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J Agric Food Chem. 2004 May 19;52(10):2934-7.

Influence of climate on the tocopherol content of shea butter.

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The Phyto-Oleochemical Laboratory, The Institutes for Applied Research, Ben-Gurion University of the Negev, P.O. Box 653, Beer-Sheva, Israel.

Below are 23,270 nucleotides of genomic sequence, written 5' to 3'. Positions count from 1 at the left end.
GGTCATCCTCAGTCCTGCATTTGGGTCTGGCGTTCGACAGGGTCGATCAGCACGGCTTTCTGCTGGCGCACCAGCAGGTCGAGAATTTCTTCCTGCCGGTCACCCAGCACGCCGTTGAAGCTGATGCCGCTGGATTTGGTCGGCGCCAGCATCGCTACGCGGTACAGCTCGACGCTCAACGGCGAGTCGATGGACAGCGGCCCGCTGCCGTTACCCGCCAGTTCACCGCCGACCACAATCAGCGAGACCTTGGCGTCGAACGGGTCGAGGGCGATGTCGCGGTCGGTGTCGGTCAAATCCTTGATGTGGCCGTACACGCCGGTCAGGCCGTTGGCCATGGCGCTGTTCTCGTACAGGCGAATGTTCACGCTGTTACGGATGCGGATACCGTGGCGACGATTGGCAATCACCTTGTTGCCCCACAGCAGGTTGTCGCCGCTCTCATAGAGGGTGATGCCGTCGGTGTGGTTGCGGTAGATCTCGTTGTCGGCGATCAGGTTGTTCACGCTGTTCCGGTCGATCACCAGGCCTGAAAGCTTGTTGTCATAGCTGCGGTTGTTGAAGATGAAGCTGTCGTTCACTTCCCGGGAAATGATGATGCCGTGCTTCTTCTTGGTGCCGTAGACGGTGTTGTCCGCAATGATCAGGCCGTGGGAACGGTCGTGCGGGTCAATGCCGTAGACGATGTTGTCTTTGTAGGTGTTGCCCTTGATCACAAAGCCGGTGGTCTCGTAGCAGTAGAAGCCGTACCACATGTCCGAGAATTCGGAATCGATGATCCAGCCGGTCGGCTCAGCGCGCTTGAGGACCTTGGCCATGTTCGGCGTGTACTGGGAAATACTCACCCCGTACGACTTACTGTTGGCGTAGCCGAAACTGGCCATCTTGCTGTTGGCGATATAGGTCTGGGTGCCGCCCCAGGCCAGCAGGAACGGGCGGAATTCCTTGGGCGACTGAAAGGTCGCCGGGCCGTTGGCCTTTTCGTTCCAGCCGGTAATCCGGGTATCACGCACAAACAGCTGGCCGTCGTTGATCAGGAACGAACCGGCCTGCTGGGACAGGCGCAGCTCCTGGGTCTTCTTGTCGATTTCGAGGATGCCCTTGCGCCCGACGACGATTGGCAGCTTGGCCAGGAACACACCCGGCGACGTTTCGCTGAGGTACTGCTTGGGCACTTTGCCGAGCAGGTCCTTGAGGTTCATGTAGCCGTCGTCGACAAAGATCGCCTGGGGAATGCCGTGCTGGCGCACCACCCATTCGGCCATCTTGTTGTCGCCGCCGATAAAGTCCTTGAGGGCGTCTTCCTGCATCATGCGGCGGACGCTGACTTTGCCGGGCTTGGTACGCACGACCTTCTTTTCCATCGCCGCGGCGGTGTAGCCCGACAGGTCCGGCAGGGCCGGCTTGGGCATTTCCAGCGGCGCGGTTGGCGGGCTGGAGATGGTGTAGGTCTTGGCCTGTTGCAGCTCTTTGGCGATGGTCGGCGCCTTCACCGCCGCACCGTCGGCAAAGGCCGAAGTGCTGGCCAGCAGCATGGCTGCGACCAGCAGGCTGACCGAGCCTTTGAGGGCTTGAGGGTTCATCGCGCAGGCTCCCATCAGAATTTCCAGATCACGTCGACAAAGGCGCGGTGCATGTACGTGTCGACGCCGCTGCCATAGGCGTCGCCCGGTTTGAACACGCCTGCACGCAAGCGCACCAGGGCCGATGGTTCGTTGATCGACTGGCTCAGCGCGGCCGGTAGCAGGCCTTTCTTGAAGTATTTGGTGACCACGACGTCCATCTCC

The shea tree, Vitellaria paradoxa Gaertner, is the source of a commercial seed fat known as shea butter. High-performance liquid chromatography (HPLC) analysis of the tocopherol content of shea butters from different regions of Africa showed high variability between provenances and a significant effect of climate on alpha-tocopherol levels. The total tocopherol content (alpha, beta, gamma, and delta) in 102 shea butter samples from 11 countries ranged from 29 to 805 microg/g of shea butter, with a mean of 220 microg/g. alpha-Tocopherol, the principal form detected, averaged 64% of the total tocopherol content. Shea butters from Vitellaria populations situated in hot, dry climates had the highest levels of alpha-tocopherol (for example, a mean of 414 microg/g in samples from N'Djamena, Chad). The lowest concentrations of alpha-tocopherol were found in samples from cool highland areas, especially in northern Uganda (a mean of 29 microg/g).

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